Gun deaths drop from grim day
Experts have reviewed the state of gun ownership in Australia, 25 years on from the Port Arthur massacre.
Wednesday, April 28 marks 25 years since the Port Arthur massacre, where a man with a semiautomatic rifle killed 35 people in a Tasmanian tourist town.
The event sparked a dramatic overhaul of Australian firearms regulations. In a new article, Australian researchers show that these reforms have contributed to firearm-related deaths dropping by two thirds in the 17 years after the 1997 reforms.
The researchers say the results of Australia's regulations should be looked at in the US as an example for reducing gun-related deaths.
“In the wake of John Howard’s gun reforms, the risk of an Australian dying by gunshot quickly fell by more than half – and it’s stayed that low for 25 years,” says Adjunct Associate Professor Philip Alpers, a specialist in firearm injury prevention at the University of Sydney’s School of Public Health.
“In those same years, there’s also been a significant shift in the country’s gun culture,” he says.
Researcher Philip Alpers reports that “the proportion of Australians who hold a gun licence has fallen by 48 percent, as each year a smaller segment of the population decide they need a firearm”.
In 1997, the year after the Port Arthur massacre, Australia had 6.52 licensed firearm owners per 100 population. By 2020, that proportion had almost halved, to 3.41 licensed gun owners for every 100 people.
“Although several states and territories still refuse to release their firearm licensing data, we know that today about 868,000 Australians have a current gun licence,” said Associate Professor Alpers.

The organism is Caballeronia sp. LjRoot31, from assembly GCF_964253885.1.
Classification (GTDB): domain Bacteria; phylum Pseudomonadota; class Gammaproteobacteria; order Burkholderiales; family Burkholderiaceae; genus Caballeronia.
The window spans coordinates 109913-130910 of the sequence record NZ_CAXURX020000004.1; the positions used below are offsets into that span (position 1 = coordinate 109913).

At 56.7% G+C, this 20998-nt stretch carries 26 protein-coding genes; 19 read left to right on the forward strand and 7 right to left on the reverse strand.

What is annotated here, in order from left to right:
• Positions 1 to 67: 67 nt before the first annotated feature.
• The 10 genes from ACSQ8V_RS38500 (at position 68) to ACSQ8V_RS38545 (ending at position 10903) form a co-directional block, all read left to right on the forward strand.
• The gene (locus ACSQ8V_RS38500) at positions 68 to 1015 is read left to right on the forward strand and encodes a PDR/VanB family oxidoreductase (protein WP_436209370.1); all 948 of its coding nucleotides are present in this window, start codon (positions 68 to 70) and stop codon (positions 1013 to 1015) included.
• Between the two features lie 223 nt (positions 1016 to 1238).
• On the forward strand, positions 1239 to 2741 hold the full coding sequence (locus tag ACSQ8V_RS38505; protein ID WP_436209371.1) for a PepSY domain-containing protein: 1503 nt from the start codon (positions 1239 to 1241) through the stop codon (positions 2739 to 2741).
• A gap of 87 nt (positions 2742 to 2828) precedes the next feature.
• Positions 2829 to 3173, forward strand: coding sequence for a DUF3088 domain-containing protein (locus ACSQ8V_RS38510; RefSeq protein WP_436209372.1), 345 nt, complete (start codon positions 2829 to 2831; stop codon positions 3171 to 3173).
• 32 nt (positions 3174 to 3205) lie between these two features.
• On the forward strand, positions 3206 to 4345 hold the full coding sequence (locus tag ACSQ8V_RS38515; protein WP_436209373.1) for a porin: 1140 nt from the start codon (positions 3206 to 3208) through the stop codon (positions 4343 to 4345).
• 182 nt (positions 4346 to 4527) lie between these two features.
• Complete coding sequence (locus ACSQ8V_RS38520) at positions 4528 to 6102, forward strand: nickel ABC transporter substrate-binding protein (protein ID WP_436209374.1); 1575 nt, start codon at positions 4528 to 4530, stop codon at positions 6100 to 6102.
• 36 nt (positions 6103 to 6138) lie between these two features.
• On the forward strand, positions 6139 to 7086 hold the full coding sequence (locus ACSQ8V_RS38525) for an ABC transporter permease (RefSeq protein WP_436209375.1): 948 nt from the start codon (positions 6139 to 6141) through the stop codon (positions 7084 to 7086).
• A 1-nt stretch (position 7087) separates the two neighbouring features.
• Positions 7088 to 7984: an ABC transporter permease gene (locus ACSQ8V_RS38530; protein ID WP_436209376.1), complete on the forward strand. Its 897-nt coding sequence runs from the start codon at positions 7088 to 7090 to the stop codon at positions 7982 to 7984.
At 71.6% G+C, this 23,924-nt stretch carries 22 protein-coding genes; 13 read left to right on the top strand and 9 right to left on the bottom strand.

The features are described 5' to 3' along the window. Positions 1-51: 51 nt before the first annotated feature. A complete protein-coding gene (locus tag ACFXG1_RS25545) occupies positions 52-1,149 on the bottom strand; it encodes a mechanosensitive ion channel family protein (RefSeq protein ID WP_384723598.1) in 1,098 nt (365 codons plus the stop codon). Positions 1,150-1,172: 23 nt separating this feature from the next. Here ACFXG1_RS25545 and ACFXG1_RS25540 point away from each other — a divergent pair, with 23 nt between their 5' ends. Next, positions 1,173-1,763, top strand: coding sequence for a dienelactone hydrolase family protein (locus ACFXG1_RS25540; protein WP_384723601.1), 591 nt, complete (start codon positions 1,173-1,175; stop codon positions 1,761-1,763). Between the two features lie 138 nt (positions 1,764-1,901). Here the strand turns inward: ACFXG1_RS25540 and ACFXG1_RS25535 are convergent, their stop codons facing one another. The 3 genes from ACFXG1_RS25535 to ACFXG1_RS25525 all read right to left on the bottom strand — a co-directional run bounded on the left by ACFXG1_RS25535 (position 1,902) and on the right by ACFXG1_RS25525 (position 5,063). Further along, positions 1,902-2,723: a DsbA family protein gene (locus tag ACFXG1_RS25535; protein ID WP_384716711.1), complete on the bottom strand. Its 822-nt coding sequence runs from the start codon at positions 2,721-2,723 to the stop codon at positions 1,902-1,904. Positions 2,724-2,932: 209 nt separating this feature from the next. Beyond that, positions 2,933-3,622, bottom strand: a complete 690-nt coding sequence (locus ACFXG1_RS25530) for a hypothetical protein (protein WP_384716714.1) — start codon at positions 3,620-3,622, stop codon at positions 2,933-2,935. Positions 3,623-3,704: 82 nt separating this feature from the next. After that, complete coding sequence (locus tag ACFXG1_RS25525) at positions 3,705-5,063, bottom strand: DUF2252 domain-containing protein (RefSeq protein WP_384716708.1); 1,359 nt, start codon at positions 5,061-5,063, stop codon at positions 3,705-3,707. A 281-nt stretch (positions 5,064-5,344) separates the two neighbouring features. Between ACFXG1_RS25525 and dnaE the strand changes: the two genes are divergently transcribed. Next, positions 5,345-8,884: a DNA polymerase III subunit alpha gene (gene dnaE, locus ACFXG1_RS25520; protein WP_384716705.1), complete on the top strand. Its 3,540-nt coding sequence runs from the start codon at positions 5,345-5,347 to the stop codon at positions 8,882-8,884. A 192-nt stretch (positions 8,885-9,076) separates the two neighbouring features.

In 1997, the federal firearm buyback campaign reported that 1.2 million Australians were licensed to possess firearms.
“This doesn’t mean Australians own fewer guns,” says A/Prof Alpers.
“Government figures show that imports of modern firearms for private owners fluctuate between 65,000 and 116,000 each year. But even after 25 years of importing well over a million new guns since the firearm buybacks, the rate of registered firearms per 100 population has only risen by 1.7 percent.”
In the same period, the country’s population grew by 40 percent, from 18.2 million to 25.5 million.
Australian civilians now own more than 3.5 million registered firearms, an average of four each. Private gun owners also hold an estimated 260,000 illegal firearms in the “grey market” of undeclared weapons.
“It’s clear that those who already own guns have bought more, while those who don’t own guns are becoming more numerous,” A/Prof Alpers said.
“Polling confirms this, with the proportion of Australian households with a firearm falling by 75 percent in recent decades.”